First Country: New Music From Jimmie Allen, Tim McGraw, Brett Eldredge, Margo Price & More

Jimmie Allen
Dustin Haney

Jimmie Allen

First Country is a compilation of the best new country songs, videos and albums that dropped this week.

Jimmie Allen, Bettie James

Allen returns with a seven-song EP —its moniker taken from his father and grandmother’s first names—filled with collaborations. The tunes range from the wistful (and should be single) “Drunk & I Miss You” featuring Mickey Guyton, the inspirational “Made For These” featuring Tim McGraw, and the historic coupling of three generations of Black country hitmakers on “Why Things Happen” featuring Charley Pride and Darius Rucker. First single, “This is Us,” featuring Noah Cyrus, is a sweet love song about “you” and “me” coming together to form an “us.” The set could use a few more up-tempo tracks, but its a powerful statement from a developing voice.

Tim McGraw, “Here on Earth”

These times are making so many of us re-evaluate our lives and what our purpose here is. McGraw, in the title track to his first new album in five years, is no different. While the mid-tempo ballad, written by Jessie Jo Dillon, Chase McGill and Jon Nite, asks the hard questions but decides his role is to love McGraw decides “maybe loving you is why I’m here on earth.” But the love goes beyond romantic love, especially when it comes to the video. The clip elevates the song bringing in a diverse cross section of humanity with people expressing their purpose on earth, whether it is to be the best parent as possible or to heal the planet. The video is a call for unity in these divisive times. Here on Earth arrives Aug. 21.

Brett Eldredge, Sunday Drive

Eldredge makes a quantum musical leap with his fifth studio album. Collaborating with songwriters/producers Daniel Tashian and Ian Fitchuk, he’s created a wide-ranging album both musically and lyrically that hits the heart and the soul during these turbulent times. The title track- the only one he didn’t co-write— brings tears every listen  while yearning for a gentler time.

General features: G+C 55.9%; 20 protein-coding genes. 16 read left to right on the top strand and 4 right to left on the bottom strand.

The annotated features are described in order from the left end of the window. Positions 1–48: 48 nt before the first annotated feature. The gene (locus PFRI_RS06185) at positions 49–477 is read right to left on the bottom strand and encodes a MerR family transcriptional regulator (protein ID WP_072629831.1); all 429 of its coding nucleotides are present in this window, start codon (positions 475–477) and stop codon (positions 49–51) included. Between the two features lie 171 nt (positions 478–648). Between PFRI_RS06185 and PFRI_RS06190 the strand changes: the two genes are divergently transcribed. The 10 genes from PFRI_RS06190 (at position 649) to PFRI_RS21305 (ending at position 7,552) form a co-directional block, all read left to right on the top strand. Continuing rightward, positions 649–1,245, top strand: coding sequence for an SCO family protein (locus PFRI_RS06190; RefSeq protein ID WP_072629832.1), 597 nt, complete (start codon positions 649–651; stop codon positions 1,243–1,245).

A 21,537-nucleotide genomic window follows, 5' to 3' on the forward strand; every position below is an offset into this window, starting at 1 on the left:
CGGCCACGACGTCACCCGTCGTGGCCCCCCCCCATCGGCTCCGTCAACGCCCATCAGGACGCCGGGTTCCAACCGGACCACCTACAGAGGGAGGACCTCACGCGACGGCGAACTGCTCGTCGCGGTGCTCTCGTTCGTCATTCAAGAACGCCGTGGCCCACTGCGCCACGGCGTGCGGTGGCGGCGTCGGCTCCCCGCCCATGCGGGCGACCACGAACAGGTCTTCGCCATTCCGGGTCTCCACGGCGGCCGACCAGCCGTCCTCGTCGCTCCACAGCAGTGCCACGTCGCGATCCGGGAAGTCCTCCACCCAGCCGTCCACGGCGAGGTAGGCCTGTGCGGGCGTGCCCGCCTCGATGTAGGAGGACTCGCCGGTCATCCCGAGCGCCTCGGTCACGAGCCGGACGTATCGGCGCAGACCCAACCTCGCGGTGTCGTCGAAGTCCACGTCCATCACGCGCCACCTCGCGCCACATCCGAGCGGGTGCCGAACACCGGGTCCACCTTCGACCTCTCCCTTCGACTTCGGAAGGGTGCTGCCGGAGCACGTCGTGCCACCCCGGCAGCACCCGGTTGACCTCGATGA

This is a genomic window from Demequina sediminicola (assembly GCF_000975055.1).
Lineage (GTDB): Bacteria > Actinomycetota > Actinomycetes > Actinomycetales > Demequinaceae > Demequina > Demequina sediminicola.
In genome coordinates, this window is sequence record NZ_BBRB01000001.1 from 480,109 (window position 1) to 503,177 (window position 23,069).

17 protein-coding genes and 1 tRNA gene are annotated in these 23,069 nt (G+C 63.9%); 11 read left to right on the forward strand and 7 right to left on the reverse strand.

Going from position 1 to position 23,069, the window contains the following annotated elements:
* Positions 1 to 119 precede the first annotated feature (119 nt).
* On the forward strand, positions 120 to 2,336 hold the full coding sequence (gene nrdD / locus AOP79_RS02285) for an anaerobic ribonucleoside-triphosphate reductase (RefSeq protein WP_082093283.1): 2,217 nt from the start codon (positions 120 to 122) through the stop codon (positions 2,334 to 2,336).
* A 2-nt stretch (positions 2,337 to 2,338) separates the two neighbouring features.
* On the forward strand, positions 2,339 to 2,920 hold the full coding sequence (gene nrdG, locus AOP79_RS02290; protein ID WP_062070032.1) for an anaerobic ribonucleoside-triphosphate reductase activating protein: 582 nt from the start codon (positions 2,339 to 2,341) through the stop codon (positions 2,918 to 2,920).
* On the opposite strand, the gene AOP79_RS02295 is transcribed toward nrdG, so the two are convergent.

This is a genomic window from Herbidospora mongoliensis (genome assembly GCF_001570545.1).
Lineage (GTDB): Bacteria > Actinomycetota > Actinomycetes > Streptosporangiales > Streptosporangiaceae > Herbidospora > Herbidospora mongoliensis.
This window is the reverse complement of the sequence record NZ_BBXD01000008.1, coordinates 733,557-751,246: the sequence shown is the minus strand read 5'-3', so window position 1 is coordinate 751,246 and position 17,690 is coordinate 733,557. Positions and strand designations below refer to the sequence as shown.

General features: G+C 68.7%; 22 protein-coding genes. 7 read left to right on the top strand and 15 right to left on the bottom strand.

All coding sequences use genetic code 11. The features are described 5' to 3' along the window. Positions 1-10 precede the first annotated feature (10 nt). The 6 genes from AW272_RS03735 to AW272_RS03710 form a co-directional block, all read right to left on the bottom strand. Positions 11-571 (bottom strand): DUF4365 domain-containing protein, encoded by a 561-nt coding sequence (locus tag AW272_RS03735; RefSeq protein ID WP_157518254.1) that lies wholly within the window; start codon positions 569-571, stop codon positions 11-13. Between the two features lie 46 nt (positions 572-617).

Rascal Flatts feat. Rachel Wammack, “Quick, Fast, In A Hurry”

The latest from the trio’s July 31 final EP is a fun, vocally challenging track that shows off newcomer Wammack’s strong vocals as Flatts’ Gary LeVox vows he will be by her side in a jiffy if she decides she’s ready to get back together. They sound made for each other in this song that covers familiar territory in a new ways.

Ray Wylie Hubbard, Co-Starring

As the title indicates, the Texas journeyman—author of the classic “Up Against the Wall, Redneck Mother,” fills his latest set with all star pairing ranging from Ringo Starr, Ashley McBryde,  Ronnie Dunn, Joe Walsh and Pam Tillis. He’s the glue that holds the diverse album together, but it’s hard to go wrong with an opening line like “I can see you’re a woman of taste from your Reba McEntire tattoo” on “Drink Till I See Double” featuring Paula Nelson and Elizabeth Cook.

Ross Ellis, “Love Blind”

Country music is full of songs from men asking for their women to help keep them on the straight and narrow. Ellis, a new singer songwriter on Sony Nashville, makes his request with a twist on his ballad. His plea goes straight to God, whom he hopes will unleash his angels to make him the man he wants to be for his woman.

Margo Price, That’s How Rumors Get Started

Produced by Sturgill Simpson and co-produced by Price and David Ferguson, Price’s latest further proves her versatility and talent. This set leans more rock than country (with a vocal nod to everyone from Dusty Springfield to Susanna Hoffs  and Steve Nicks), thanks to supporting players such as Benmont Tench from Tom Petty & the Heartbreakers and guitarist Matt Sweeney, but there are still plenty of country notes, starting with Price’s lovely, vulnerable vocals.

Tyler Childers, "Country Squire"

During the pandemic, artists have had to have to get creative when it comes to videos in this age of social distancing. For Childers, in this ode to a beloved but decrepit RV, it meant turning to comic book artist Tony Moore for this computer-animated clip that has the perfect Childers doppelgänger. The twangy song—the title track to Childers’ recent chart topping country album (also produced by Simpson and Ferguson), is good-natured salute to a long-lasting love, but the video takes it to a purely delightful level.

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